Though the Multicultural Greek Council and the Interfraternity Council fall under the same umbrella of Greek Life on campus, collaborative efforts and projects haven’t been a major priority — until recently.

LSA senior Alejandro Moreno-Koehler, outgoing president of MGC, wrote in an e-mail interview that co-sponsoring events is “theoretically easy” since the two active executive boards would be involved, but past difficulty in implementing collaborative events suggests otherwise.

“The reason this answer is not simple is because many individuals on both sides really do not know much about each other,” Moreno-Koehler wrote. “Due to this lack of information on both sides, implementing and sponsoring events with IFC has been difficult.”

Moreno-Koehler added that another issue with co-sponsorship is the disparity in the size of the two councils. MGC has fewer available members to commit to events than IFC.

He wrote that, on average, an MGC chapter ranges from 5 to 15 active members with the largest organization — Omega Gamma Pi — having 36 members.

Engineering junior Michael Friedman, president of IFC, wrote in an e-mail interview that IFC chapters average about 63 active members. The largest IFC organization — Alpha Epsilon Pi — has roughly 150 members.

Moreno-Koehler wrote that holding events boils down to a “numbers game” but shouldn’t prevent both organizations from working together.

“Past and current e-board members from IFC and MGC have started to work together to create relationships and educate each other so that functions can and will happen in the future with little logistical problems,” he wrote.

But Moreno-Koehler wrote that members of both councils now have definite plans to have more joint events in the near future.

“Since a huge part of being in Greek life is community service/philanthropic activities,” Moreno-Koehler wrote. “New members and e-board members from both councils feel that participating in a day of community service involving the Greek Community would allow us to help out and build future networks between individuals on each council.”

Scheduled for the upcoming fall, Greek Community Service Day will be a collaborative effort between all four Greek groups — IFC, MGC, Panhellenic Association and the National Pan-Hellenic Council.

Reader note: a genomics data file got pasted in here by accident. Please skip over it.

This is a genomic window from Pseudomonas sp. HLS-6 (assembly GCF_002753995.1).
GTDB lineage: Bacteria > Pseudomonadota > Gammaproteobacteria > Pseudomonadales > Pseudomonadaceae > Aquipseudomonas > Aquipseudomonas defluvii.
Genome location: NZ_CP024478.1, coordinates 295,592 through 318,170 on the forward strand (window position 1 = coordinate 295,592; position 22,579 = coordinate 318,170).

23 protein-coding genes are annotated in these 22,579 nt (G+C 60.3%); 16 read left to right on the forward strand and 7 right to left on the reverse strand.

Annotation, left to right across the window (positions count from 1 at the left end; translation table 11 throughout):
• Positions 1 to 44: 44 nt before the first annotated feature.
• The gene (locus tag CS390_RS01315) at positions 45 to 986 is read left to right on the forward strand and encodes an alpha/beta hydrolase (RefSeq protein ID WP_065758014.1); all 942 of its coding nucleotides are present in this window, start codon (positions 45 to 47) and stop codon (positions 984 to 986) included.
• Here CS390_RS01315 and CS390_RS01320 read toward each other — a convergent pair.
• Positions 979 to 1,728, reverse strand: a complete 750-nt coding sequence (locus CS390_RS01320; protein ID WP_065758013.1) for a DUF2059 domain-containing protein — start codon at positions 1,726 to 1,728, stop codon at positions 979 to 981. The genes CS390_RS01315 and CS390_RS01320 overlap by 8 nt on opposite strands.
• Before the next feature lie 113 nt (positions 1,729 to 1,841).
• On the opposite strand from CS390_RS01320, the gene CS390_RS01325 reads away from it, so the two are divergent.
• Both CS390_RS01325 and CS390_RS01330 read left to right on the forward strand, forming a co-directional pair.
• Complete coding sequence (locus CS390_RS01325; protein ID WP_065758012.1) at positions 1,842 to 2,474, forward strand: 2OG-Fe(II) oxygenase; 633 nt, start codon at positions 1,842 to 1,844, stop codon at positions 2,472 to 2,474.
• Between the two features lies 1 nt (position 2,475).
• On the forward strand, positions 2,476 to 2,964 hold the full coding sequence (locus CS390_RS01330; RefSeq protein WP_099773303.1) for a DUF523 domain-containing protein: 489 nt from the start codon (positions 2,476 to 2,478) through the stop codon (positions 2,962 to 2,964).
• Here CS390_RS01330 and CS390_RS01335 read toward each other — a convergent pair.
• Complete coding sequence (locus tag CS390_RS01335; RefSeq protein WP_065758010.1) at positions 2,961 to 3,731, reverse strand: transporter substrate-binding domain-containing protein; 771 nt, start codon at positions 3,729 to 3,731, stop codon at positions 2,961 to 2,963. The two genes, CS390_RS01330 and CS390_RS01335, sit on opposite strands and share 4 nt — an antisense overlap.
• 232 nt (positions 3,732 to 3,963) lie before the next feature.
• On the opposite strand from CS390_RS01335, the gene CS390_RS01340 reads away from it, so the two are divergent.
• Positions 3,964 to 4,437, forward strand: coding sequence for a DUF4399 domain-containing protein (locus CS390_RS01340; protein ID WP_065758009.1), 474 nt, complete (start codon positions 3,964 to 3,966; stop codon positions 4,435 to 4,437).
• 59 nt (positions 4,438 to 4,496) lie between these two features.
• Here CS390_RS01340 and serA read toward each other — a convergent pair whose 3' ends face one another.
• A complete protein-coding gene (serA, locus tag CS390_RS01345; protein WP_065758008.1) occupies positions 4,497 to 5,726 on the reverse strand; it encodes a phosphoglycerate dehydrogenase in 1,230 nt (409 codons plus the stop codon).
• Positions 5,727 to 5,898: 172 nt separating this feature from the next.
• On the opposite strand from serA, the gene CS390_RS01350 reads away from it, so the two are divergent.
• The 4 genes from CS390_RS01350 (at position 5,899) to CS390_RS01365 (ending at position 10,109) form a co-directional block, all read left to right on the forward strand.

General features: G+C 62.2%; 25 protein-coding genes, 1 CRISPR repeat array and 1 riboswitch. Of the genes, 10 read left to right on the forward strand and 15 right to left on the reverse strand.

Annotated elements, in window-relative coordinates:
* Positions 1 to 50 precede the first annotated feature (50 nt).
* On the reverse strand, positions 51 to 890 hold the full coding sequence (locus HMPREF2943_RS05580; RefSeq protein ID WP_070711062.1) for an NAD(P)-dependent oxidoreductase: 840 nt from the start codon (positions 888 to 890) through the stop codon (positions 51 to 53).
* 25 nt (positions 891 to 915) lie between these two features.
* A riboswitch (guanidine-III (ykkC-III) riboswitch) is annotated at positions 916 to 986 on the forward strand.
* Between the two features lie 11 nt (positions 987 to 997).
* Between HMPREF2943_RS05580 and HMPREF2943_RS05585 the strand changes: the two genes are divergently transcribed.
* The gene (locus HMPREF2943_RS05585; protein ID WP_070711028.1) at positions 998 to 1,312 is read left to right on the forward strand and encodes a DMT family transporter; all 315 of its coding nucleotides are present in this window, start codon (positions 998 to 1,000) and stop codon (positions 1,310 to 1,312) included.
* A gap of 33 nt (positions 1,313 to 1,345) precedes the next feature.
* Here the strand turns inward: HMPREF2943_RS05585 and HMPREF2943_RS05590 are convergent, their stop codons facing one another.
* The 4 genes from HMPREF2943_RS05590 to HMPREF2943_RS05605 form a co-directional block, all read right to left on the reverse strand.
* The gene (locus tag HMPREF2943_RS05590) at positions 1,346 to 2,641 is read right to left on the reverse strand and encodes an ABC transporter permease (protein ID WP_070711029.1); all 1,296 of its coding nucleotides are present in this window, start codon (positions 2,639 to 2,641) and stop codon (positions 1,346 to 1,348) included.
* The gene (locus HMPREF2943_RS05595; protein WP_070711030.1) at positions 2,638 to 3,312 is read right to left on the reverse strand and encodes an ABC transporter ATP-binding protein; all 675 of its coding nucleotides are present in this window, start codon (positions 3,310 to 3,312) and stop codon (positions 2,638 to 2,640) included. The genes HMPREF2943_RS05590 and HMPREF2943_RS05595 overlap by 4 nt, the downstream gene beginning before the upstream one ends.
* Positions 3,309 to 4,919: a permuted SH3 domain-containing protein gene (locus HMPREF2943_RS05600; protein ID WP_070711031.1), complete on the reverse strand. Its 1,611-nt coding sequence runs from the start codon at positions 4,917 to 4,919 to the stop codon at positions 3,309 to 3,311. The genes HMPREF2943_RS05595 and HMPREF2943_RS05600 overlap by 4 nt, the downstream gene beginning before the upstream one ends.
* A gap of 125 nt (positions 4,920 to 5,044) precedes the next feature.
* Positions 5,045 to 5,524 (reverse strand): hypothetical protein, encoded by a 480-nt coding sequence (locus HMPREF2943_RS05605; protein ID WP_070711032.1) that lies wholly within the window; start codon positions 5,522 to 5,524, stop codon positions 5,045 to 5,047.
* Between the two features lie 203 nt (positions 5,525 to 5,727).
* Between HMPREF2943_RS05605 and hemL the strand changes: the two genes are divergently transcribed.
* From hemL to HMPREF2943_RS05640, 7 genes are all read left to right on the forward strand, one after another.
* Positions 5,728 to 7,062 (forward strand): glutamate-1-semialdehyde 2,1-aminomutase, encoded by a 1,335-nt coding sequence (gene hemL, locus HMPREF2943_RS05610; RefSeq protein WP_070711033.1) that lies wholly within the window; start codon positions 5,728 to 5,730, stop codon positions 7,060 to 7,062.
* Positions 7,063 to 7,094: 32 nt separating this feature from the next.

Moreno-Koehler added that events like the community service day allow Greek life organizations to work together to “showcase the positive impact” the Greek community has on the University.

Friedman echoed Moreno-Koehler’s sentiments, writing that the difficulty with both organizations is not their ability to co-sponsor events but rather that a large number of opportunities for “collaborative programming” are overlooked.

He added that the chapters in each council work on independent levels with a different set of rules and regulations issued by the two disparate governing bodies.

“This is a significant barrier that prevents collaborative social events between chapters in different councils,” he wrote. “If an individual chapter feels they’ll benefit in terms of manpower and resources by partnering with another organization, they’ll often reach out to a fraternity within their council.”

Past event collaborations between the IFC and MGC include Greek Week, Greek Awards Night, Taste of Michigan, the Greek Life t-shirt and the flyer mailed to incoming first-year students over the summer.

Events like these, Friedman wrote, are part of a recent trend as previous council members have shied away from joint projects in the past few years.

“There’s been no grassroots pull for such initiatives,” he wrote. “Neither the members nor the leaders of these councils have made this type of collaboration a priority.”

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